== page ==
Zero Punch 11-17-2005 01:29 PM

JustDon, Sounds like insulation is in order for the block foundation, either foam block or fiberglas batts depending on access glass batts would be the way to go. I take it there are no water pipes in the crawl if unheated or they're away from the foundation walls which would mean that the crawl stays above freezing and between heat loss through the floor and natural heat gain from the crawl floor keeps it above freezing so it would be unwise to insulate the floor you may wind up with another set of problems of frozen pipes. My crawl has the glass batts unfaced they're attached with some type of adhesive, and where the joists set on the plate there is 6" isulation.

Back to your main problem the underlayment. Does Menards rent trucks where you are? If hauling is the problem I'd buy the 1/2 plywood rent their truck then return the Aquaguard on the back haul. They charge like $19.95 an hour around here. Just make sure you get underlayment grade plywood run it parallel to what is down but off set the seams 8" and stagger as well so 4 corners do not meet. If you have acess to a compressor rent a staple gun 1/4 crown 1in. staples about 400 staples per 4x8 sheet of underlayment and a pound of 1in. ring shank nails to tack your underlayment.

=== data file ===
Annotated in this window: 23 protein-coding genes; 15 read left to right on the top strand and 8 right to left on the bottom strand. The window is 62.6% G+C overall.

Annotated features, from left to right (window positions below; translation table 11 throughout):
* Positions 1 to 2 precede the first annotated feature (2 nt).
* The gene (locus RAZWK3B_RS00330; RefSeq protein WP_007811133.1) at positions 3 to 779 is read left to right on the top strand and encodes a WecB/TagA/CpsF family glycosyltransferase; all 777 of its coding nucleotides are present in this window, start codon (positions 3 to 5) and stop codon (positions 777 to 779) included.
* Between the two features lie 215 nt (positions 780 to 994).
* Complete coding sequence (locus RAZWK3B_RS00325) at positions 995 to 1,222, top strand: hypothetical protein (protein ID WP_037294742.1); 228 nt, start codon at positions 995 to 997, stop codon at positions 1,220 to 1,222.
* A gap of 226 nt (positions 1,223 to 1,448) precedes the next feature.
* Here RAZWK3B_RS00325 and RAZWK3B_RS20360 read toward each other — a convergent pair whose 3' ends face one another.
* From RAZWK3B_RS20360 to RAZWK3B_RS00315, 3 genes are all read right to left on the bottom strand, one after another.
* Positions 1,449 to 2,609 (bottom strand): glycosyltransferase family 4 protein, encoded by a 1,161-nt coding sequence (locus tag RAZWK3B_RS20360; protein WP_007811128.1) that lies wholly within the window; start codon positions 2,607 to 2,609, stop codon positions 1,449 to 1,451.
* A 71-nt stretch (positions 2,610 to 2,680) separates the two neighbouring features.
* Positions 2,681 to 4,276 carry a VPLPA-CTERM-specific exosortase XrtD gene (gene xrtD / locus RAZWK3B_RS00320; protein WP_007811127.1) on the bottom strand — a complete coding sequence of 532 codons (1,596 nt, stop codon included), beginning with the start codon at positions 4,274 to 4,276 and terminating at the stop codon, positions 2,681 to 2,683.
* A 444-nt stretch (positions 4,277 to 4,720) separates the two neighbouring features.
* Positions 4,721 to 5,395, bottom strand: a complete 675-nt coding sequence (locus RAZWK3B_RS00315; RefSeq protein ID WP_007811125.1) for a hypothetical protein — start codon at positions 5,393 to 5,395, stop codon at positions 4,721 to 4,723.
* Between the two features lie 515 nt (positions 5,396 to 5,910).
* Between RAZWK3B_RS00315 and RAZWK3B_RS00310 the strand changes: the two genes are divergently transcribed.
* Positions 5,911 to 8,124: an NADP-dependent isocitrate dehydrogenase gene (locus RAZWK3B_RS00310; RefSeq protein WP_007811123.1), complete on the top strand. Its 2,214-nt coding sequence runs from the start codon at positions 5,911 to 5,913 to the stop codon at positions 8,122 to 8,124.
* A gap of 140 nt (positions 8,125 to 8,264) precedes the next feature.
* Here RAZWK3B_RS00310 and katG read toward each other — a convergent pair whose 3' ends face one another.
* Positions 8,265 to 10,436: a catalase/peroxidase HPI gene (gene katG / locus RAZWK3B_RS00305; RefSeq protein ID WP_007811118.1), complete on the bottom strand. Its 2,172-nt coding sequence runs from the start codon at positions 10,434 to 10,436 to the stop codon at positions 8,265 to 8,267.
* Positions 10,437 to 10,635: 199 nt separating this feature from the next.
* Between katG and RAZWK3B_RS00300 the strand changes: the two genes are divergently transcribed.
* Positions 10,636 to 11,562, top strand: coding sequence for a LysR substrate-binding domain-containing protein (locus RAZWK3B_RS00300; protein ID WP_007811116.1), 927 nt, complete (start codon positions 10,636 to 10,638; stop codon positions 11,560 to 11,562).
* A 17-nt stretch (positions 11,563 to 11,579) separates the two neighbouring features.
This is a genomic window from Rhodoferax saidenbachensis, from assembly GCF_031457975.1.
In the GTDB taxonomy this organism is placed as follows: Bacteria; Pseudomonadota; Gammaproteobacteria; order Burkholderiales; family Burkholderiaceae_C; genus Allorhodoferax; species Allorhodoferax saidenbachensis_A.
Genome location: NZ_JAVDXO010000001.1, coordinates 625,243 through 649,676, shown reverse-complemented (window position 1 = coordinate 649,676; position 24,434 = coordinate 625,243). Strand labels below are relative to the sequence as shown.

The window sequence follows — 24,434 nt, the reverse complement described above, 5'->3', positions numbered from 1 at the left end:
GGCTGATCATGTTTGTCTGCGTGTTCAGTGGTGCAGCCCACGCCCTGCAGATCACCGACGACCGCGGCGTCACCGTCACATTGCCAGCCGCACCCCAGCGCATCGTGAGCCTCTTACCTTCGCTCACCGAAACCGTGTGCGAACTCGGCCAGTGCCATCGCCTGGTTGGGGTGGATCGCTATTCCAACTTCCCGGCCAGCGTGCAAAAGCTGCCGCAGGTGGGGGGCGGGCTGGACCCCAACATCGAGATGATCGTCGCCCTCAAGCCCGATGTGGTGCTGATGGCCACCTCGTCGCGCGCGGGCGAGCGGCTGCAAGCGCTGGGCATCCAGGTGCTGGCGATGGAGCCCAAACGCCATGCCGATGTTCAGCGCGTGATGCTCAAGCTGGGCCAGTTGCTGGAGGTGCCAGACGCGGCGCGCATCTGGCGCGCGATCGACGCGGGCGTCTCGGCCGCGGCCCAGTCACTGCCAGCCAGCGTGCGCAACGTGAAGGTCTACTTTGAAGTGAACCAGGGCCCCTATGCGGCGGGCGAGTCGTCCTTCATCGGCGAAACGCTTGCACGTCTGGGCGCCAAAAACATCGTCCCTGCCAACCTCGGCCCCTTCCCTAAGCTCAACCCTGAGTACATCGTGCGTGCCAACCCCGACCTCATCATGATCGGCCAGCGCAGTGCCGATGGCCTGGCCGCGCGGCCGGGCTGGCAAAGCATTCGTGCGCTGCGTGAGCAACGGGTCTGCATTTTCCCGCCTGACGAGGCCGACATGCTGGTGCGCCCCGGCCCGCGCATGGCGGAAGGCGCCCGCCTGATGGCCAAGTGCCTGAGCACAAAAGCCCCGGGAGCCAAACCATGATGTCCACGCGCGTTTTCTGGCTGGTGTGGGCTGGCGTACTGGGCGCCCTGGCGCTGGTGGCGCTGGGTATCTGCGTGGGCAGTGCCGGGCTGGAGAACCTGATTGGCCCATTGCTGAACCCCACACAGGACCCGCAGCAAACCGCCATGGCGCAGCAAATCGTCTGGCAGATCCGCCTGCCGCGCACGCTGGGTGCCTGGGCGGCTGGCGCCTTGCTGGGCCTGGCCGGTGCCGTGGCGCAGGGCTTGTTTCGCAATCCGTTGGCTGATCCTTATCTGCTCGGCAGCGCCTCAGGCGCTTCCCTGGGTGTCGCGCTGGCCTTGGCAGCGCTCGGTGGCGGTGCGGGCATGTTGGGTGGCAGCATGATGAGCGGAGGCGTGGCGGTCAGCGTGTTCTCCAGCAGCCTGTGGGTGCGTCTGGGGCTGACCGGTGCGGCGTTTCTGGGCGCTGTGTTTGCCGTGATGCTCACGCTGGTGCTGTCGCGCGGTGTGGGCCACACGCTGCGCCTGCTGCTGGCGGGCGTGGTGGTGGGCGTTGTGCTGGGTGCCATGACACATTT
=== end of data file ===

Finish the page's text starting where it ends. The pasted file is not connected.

If you think it may take you awhile to cut and layout the underlayment just tack it down with the nails, I generally start at one end with me on the sheet place one in each corner and keeping my weight on the underlay spot one in the center about where each joist is located and also one every 16in on the seam while moving backward, then you won't get stuck with addional rental fees on the stapler.
Also most of the staple guns are sequential do not use this feature, place the head firmly on the underlayment and pull the triger. 99% of the problems I see with staples showing through are from cowboys who want to be the fastest gun in the west and this goes for professionals as well. What happens is the staple is in and even sligtly below the surface of the underlay but the underlay is not firnly mated to the subfloor when someone walks across the underlayment it gets forced down and the staples pop up above the surface. Some underlayment has spaceing requirements printed on the down side some do not. I use my 5in1 tool as a spacer, never had a problem.